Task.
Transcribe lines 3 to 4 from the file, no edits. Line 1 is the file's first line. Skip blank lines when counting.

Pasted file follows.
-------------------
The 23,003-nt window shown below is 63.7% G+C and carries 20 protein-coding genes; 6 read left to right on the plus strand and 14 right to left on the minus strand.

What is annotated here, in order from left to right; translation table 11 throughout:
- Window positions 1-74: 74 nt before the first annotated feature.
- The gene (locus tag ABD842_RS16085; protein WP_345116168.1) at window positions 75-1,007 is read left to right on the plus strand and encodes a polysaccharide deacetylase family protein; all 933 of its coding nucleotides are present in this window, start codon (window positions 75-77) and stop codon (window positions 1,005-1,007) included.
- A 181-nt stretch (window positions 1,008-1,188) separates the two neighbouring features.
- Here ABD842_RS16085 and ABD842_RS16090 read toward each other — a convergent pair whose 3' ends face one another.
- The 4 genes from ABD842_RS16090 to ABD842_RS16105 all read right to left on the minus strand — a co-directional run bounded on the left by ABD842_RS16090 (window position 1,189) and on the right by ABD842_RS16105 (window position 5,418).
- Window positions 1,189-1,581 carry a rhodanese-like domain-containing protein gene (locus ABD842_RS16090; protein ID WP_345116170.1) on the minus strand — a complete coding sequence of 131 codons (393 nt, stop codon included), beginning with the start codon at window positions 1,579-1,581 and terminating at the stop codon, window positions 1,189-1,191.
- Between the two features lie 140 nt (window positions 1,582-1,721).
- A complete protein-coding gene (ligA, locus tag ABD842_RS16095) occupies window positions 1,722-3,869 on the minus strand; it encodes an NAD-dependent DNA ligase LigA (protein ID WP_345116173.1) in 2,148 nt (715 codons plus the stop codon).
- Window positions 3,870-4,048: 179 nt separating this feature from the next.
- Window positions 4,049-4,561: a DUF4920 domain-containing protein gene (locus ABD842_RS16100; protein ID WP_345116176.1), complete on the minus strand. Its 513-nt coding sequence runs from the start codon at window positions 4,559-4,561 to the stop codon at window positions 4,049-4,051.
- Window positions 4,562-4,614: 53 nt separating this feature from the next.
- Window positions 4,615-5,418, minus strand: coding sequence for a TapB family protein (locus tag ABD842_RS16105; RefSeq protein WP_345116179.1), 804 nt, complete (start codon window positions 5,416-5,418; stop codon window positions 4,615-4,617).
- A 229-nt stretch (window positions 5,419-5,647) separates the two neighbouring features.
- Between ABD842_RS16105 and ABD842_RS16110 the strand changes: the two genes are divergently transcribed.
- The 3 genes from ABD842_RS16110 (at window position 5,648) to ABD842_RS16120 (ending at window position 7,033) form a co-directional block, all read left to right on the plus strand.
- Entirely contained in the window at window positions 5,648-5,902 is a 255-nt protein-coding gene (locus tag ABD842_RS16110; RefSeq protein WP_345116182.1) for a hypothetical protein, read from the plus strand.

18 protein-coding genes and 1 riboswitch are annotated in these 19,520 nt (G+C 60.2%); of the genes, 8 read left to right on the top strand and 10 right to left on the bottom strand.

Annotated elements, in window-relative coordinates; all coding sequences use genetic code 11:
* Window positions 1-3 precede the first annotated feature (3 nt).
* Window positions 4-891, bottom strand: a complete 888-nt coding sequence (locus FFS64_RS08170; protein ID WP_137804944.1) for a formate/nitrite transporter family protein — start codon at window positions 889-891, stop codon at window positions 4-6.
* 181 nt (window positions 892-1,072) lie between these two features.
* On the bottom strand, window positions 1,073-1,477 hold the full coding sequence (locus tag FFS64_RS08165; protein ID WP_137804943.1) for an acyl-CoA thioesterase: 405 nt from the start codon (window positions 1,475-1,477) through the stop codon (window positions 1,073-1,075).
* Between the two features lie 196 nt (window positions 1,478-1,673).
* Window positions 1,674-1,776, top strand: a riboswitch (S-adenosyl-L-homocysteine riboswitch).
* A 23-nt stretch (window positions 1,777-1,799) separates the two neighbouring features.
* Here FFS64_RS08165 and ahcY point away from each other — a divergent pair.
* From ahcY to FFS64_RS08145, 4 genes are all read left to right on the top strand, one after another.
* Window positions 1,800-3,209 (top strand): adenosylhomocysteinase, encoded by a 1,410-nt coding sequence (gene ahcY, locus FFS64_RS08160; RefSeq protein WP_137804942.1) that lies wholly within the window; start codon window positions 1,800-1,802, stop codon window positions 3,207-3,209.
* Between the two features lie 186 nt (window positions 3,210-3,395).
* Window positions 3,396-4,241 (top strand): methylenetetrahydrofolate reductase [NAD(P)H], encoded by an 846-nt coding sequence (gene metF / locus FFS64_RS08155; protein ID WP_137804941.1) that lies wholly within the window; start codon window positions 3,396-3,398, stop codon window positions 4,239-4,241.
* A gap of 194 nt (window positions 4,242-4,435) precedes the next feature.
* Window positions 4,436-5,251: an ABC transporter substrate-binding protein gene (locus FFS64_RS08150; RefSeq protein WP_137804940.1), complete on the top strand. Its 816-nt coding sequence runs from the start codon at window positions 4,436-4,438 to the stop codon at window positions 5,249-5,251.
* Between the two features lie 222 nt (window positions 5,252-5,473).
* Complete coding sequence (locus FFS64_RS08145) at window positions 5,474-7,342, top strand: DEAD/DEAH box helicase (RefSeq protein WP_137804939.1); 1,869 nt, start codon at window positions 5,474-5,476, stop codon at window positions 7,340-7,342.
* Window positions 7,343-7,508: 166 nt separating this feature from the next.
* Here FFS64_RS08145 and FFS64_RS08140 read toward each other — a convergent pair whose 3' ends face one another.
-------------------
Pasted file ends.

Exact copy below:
- Window positions 1-74: 74 nt before the first annotated feature.
- The gene (locus tag ABD842_RS16085; protein WP_345116168.1) at window positions 75-1,007 is read left to right on the plus strand and encodes a polysaccharide deacetylase family protein; all 933 of its coding nucleotides are present in this window, start codon (window positions 75-77) and stop codon (window positions 1,005-1,007) included.